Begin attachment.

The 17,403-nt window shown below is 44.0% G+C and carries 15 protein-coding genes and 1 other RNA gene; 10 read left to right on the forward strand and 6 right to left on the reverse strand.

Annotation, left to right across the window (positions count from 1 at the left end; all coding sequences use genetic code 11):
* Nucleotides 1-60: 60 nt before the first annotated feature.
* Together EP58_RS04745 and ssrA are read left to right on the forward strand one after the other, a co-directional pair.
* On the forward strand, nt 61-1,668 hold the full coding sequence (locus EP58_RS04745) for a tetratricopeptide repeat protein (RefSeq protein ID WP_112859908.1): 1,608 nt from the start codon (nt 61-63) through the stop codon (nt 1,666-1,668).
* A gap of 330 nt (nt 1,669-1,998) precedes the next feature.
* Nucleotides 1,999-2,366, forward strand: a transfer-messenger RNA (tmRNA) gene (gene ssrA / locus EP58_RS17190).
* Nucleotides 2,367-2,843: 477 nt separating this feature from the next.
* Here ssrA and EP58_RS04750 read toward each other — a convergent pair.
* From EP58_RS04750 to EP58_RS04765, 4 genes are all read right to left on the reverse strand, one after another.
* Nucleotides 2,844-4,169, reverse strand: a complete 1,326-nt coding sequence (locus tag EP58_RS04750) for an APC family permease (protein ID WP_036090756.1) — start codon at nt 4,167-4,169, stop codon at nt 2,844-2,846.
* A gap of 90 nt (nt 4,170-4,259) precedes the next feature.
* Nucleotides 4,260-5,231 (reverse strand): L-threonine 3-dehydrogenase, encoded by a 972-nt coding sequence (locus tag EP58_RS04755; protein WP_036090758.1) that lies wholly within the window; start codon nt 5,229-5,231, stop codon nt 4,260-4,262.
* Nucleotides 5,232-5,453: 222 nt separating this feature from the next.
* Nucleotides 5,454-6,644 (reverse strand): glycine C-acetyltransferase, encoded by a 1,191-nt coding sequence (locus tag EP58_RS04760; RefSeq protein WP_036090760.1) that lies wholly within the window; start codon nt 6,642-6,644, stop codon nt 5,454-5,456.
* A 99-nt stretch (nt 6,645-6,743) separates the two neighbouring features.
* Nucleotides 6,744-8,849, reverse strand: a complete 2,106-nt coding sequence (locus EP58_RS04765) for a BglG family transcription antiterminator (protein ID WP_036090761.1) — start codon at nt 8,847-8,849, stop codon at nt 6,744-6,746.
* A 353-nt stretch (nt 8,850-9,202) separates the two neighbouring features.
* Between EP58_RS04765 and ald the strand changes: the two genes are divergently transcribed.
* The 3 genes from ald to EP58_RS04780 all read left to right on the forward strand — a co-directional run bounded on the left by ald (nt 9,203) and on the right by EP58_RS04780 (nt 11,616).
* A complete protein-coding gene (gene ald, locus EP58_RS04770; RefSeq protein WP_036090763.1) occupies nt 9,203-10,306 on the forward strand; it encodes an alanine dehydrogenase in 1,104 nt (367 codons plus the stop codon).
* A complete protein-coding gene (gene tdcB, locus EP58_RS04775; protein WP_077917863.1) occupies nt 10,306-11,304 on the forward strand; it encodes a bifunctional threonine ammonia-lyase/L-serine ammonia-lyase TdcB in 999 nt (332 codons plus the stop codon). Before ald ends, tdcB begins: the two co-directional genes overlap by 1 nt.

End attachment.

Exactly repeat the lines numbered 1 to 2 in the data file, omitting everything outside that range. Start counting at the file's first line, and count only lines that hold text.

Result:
The 17,403-nt window shown below is 44.0% G+C and carries 15 protein-coding genes and 1 other RNA gene; 10 read left to right on the forward strand and 6 right to left on the reverse strand.

Annotation, left to right across the window (positions count from 1 at the left end; all coding sequences use genetic code 11):